Amateur Fishermen Bashed for Posing, Playing with Shark Like a Trophy: 'Where is Your Heart?'

An amateur fishing group was slammed for posting a photo of members holding a massive 16-foot tiger shark in shallow waters, boasting it was their "new personal best life time catch."

"Just a 5m tiger... used a tape measure to get a size of the shark, she was bigger then the tape," read the accompanying caption, posted on the Sharky-Pilbara Land Base Shark Fishing group, which has nearly 110,000 followers.

Just a 5m tiger used a tape measure to get a size of the shark, she was bigger then the tape, measuring 4m 80 from the...

Posted by Sharky -Pilbara Land base shark fishing on Saturday, September 14, 2019

The group—comprised of three friends in Pilbara, Australia—says they always release the fish they catch. But on social media some complained the shark was being harassed. Some commented the creature looked dead or pregnant, or that it was being treated like a "trophy."

"All in the name of a selfie to brag to your friends?" wrote one commenter. "Where is your heart and compassion? Please think about this animal as another living being to respect."

"I hope you enjoy your moment of glory," added another, "and I hope for your sake karma doesn't come bite you hard the next time your out fishing for sharks."

One person accused the group of trying to monetize their YouTube channel "by catching and torturing these animals."

On Wednesday night, a group admin wrote a Facebook post "too [sic] all the haters": "We will continue to game fish and catch and release sharks," it read. "It's our passion and we will stop when we want, not because you tell us too."

In addition to being targeted by big-game hunters, tiger sharks are hunted for their fin, flesh and liver, which is high in Vitamin A, and are often accidentally caught in commercial fisheries' nets. According to International Union for Conservation of Nature, the tiger shark is a "near-threatened species" because of excessive fishing and finning. Greenpeace put the tiger shark on its seafood "red" list, a tally of commonly sold fish with a high probability of being sourced unsustainably.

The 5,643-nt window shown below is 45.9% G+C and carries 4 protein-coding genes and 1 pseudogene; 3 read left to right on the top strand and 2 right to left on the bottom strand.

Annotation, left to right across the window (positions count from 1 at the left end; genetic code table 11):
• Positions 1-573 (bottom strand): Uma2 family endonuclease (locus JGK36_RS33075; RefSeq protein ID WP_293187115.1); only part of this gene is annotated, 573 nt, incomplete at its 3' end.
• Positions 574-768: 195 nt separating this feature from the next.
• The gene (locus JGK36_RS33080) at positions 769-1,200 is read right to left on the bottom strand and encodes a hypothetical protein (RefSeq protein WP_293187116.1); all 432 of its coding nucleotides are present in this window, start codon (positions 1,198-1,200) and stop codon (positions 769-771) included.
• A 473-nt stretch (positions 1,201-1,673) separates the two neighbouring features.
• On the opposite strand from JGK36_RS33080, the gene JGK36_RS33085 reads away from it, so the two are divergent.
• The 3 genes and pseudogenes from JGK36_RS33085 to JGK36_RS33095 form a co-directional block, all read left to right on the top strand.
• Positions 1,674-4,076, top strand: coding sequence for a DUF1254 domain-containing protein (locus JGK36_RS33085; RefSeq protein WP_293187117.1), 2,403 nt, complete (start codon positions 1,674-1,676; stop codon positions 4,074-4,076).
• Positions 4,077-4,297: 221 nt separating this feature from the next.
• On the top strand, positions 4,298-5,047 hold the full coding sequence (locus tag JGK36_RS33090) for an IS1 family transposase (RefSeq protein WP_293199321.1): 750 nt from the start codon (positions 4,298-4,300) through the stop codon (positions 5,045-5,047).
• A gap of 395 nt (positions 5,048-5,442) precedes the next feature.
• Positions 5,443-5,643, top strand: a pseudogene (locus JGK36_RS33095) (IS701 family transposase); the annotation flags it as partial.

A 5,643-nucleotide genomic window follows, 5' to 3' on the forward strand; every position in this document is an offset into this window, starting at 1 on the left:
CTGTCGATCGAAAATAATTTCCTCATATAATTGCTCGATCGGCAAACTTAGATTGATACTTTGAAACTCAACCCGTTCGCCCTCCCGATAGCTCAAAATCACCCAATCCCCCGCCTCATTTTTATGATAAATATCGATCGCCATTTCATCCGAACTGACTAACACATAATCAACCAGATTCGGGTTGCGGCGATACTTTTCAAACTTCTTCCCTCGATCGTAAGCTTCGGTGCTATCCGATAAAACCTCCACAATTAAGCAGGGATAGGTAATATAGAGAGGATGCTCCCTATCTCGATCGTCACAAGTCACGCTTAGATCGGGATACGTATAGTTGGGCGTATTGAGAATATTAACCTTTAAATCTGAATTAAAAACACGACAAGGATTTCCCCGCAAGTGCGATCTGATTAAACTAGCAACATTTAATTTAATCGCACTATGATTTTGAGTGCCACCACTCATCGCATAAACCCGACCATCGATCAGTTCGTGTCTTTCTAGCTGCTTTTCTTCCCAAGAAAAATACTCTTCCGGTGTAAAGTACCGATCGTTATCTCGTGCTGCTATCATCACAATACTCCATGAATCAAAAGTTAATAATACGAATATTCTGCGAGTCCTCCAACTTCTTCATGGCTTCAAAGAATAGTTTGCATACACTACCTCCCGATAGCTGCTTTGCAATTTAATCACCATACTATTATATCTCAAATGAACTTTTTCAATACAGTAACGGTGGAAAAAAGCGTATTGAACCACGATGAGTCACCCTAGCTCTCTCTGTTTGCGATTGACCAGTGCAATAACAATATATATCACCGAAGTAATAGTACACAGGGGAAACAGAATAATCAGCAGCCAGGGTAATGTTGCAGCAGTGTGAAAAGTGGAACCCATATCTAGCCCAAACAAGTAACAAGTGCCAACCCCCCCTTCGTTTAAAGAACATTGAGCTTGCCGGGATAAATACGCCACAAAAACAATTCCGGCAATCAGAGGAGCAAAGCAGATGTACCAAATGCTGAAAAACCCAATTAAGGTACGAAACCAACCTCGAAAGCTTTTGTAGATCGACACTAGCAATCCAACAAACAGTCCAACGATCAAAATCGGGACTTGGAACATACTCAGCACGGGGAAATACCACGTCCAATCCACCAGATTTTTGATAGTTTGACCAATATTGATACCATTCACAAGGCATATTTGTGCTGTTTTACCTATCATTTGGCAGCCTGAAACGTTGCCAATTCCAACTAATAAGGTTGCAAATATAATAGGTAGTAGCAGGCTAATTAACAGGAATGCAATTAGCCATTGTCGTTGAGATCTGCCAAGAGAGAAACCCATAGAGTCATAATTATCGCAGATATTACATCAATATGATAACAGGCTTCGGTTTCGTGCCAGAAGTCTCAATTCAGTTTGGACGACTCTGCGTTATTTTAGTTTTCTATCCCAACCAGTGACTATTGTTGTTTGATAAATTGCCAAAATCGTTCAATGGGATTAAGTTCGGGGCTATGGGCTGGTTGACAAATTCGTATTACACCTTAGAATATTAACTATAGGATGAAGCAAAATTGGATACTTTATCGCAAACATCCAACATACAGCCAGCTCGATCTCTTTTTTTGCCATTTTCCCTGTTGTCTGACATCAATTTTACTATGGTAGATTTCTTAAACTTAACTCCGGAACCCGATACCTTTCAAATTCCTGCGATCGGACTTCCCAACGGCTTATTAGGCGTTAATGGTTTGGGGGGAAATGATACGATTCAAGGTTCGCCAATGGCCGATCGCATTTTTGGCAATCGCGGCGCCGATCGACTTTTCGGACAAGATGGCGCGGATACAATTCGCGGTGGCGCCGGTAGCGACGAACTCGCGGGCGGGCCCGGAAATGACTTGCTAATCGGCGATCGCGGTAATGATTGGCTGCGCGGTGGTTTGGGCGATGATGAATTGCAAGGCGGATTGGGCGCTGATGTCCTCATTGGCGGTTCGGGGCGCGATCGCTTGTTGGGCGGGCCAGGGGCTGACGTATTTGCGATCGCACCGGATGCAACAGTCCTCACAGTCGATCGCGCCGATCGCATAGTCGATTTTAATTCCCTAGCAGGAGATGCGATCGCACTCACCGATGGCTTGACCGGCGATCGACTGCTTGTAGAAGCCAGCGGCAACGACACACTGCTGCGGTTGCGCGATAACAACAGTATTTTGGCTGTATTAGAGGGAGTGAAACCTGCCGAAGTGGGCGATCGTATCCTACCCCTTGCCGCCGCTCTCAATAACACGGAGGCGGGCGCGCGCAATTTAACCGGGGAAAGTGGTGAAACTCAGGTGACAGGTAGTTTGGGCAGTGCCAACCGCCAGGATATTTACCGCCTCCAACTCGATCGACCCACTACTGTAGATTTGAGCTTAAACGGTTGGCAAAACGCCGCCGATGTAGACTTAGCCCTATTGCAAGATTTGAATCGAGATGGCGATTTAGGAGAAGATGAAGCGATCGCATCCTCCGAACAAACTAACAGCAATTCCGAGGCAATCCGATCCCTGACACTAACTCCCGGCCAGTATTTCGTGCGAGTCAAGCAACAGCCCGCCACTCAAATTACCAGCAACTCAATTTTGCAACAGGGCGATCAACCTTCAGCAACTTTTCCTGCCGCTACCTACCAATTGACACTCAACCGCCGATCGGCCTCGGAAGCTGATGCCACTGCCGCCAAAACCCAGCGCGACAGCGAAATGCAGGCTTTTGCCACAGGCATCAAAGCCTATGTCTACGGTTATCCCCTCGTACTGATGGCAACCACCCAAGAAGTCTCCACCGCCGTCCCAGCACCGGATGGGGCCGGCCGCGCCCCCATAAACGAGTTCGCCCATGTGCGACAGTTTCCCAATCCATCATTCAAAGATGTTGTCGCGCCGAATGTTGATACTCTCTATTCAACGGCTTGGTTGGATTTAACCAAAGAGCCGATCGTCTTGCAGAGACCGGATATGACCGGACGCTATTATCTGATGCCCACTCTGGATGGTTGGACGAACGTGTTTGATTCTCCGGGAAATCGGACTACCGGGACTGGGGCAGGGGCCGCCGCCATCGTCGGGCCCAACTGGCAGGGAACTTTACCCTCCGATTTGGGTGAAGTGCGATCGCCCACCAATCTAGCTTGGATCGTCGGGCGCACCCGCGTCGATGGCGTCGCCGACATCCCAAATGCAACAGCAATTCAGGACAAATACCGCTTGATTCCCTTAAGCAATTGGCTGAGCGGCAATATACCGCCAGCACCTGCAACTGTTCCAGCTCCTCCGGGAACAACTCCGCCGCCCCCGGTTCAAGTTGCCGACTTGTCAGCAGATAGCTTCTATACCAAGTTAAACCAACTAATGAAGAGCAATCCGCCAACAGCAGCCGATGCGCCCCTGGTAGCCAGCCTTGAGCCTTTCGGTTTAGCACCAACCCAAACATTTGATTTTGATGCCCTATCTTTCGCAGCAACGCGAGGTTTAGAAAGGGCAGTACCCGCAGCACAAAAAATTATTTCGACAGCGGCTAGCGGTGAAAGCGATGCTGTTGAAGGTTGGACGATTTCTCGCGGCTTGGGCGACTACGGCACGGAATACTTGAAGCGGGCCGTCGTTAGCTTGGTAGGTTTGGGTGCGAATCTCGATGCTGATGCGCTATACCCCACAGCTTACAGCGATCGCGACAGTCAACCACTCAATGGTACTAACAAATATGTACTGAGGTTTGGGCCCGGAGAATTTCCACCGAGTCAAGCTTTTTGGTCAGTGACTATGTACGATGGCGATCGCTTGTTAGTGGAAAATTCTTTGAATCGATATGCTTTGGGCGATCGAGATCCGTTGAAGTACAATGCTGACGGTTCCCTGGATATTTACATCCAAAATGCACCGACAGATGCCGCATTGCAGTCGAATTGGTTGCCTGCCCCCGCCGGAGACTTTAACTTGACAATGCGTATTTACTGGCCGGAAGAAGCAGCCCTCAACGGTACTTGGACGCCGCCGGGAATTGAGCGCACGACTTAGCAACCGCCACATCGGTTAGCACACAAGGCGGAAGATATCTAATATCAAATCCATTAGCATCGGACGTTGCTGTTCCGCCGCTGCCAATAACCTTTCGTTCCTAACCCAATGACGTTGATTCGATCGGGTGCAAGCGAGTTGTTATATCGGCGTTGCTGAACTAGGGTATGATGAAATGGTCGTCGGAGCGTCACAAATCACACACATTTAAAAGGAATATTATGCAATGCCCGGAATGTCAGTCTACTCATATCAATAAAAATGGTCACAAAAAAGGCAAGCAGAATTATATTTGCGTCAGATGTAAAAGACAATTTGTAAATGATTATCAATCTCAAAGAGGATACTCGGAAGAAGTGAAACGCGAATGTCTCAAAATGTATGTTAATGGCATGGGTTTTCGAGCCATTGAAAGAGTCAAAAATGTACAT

A study released this week by New Griffith University found that tiger-shark population off Queensland's coastline has declined by close to three-quarters over the last three decades.

"This has been particularly rapid in southern regions which is unusual,"' said the Australian River Institute's Chris Brown. "Tiger sharks are top predators that have few natural enemies, so the cause of the decline is likely overfishing. This decline is surprising, because tiger sharks are one of the most resilient large shark species."

Mothers can birth up to 70 pups every three years, Brown added "which means the population should be resilient to moderate levels of fishing."

Published in the journal Biological Conservation, the report estimates that the local tiger shark population has declined 71 percent since 1984.

"The decline in tiger sharks, which are a very resilient species, suggests that Australia is not doing enough to protect our unique shark fauna,"' Brown added.

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A group of amateur fishers are being criticized for taking photos with a tiger shark that some say was in distress or dying. Sharky -Pilbara Land base shark fishing @ Facebook